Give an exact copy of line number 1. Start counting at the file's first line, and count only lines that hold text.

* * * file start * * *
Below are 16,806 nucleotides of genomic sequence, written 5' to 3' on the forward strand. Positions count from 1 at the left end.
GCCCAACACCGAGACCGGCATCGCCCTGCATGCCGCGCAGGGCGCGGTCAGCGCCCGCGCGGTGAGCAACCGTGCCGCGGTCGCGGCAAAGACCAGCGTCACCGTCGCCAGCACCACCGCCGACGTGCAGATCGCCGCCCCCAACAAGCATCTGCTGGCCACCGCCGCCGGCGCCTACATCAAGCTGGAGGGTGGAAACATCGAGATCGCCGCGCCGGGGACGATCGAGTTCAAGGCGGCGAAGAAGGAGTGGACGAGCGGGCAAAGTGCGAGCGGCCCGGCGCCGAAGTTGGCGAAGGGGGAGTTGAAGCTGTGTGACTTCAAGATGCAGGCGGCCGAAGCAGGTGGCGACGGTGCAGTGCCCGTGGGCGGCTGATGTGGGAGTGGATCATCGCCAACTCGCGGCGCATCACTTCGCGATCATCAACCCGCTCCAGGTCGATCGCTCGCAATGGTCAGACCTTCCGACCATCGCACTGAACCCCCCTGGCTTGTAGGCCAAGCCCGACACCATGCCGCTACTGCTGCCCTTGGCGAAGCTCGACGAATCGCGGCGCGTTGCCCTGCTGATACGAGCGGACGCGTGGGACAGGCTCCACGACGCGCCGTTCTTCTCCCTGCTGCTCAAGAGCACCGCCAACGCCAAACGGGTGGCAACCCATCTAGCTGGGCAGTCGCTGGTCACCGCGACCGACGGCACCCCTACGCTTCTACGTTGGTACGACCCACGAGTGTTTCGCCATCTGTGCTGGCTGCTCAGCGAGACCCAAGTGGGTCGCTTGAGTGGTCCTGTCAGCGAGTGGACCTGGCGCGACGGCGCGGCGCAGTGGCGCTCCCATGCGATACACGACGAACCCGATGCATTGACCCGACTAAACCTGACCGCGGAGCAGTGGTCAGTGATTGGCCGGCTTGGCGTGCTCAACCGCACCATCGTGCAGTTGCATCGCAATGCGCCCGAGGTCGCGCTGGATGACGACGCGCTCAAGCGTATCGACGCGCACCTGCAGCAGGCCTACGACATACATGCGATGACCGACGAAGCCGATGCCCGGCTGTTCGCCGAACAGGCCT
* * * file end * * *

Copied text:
Below are 16,806 nucleotides of genomic sequence, written 5' to 3' on the forward strand. Positions count from 1 at the left end.